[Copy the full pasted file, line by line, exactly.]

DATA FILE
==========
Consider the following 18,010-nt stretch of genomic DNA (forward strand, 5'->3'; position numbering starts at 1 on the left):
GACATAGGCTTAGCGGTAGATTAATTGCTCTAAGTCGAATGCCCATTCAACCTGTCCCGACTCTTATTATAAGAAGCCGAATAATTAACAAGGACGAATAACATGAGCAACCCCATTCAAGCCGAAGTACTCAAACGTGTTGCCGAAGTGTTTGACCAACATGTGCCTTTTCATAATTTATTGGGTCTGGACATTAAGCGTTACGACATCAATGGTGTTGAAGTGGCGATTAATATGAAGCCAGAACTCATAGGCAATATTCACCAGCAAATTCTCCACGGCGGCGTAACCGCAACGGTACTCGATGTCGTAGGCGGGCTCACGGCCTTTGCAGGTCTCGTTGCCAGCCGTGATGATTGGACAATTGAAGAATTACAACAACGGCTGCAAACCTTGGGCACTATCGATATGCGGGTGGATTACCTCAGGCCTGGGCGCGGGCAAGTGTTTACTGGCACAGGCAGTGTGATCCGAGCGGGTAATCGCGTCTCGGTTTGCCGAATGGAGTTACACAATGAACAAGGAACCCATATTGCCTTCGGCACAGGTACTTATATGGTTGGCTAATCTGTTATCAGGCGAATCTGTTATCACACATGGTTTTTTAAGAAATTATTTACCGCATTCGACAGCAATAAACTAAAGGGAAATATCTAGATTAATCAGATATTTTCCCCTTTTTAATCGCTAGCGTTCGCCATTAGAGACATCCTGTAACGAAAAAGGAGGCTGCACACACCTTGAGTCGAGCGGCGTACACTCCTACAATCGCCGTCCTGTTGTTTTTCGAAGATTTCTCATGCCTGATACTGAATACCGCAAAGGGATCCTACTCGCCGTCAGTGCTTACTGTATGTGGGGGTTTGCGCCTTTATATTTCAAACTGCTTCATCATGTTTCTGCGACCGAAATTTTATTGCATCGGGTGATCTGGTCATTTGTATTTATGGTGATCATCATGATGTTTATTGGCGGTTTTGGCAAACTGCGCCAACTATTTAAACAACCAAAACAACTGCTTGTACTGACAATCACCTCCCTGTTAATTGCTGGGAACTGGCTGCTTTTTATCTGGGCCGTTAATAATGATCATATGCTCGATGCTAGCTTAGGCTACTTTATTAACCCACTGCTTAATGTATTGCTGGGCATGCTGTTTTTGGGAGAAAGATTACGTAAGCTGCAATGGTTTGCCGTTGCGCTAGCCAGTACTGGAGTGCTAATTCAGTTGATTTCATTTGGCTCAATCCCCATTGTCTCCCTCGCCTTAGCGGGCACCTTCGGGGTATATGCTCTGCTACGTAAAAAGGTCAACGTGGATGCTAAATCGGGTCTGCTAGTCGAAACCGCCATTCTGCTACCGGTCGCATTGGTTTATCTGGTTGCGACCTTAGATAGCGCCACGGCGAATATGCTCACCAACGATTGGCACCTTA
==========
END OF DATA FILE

Consider the following 18,010-nt stretch of genomic DNA (forward strand, 5'->3'; position numbering starts at 1 on the left):
GACATAGGCTTAGCGGTAGATTAATTGCTCTAAGTCGAATGCCCATTCAACCTGTCCCGACTCTTATTATAAGAAGCCGAATAATTAACAAGGACGAATAACATGAGCAACCCCATTCAAGCCGAAGTACTCAAACGTGTTGCCGAAGTGTTTGACCAACATGTGCCTTTTCATAATTTATTGGGTCTGGACATTAAGCGTTACGACATCAATGGTGTTGAAGTGGCGATTAATATGAAGCCAGAACTCATAGGCAATATTCACCAGCAAATTCTCCACGGCGGCGTAACCGCAACGGTACTCGATGTCGTAGGCGGGCTCACGGCCTTTGCAGGTCTCGTTGCCAGCCGTGATGATTGGACAATTGAAGAATTACAACAACGGCTGCAAACCTTGGGCACTATCGATATGCGGGTGGATTACCTCAGGCCTGGGCGCGGGCAAGTGTTTACTGGCACAGGCAGTGTGATCCGAGCGGGTAATCGCGTCTCGGTTTGCCGAATGGAGTTACACAATGAACAAGGAACCCATATTGCCTTCGGCACAGGTACTTATATGGTTGGCTAATCTGTTATCAGGCGAATCTGTTATCACACATGGTTTTTTAAGAAATTATTTACCGCATTCGACAGCAATAAACTAAAGGGAAATATCTAGATTAATCAGATATTTTCCCCTTTTTAATCGCTAGCGTTCGCCATTAGAGACATCCTGTAACGAAAAAGGAGGCTGCACACACCTTGAGTCGAGCGGCGTACACTCCTACAATCGCCGTCCTGTTGTTTTTCGAAGATTTCTCATGCCTGATACTGAATACCGCAAAGGGATCCTACTCGCCGTCAGTGCTTACTGTATGTGGGGGTTTGCGCCTTTATATTTCAAACTGCTTCATCATGTTTCTGCGACCGAAATTTTATTGCATCGGGTGATCTGGTCATTTGTATTTATGGTGATCATCATGATGTTTATTGGCGGTTTTGGCAAACTGCGCCAACTATTTAAACAACCAAAACAACTGCTTGTACTGACAATCACCTCCCTGTTAATTGCTGGGAACTGGCTGCTTTTTATCTGGGCCGTTAATAATGATCATATGCTCGATGCTAGCTTAGGCTACTTTATTAACCCACTGCTTAATGTATTGCTGGGCATGCTGTTTTTGGGAGAAAGATTACGTAAGCTGCAATGGTTTGCCGTTGCGCTAGCCAGTACTGGAGTGCTAATTCAGTTGATTTCATTTGGCTCAATCCCCATTGTCTCCCTCGCCTTAGCGGGCACCTTCGGGGTATATGCTCTGCTACGTAAAAAGGTCAACGTGGATGCTAAATCGGGTCTGCTAGTCGAAACCGCCATTCTGCTACCGGTCGCATTGGTTTATCTGGTTGCGACCTTAGATAGCGCCACGGCGAATATGCTCACCAACGATTGGCACCTTA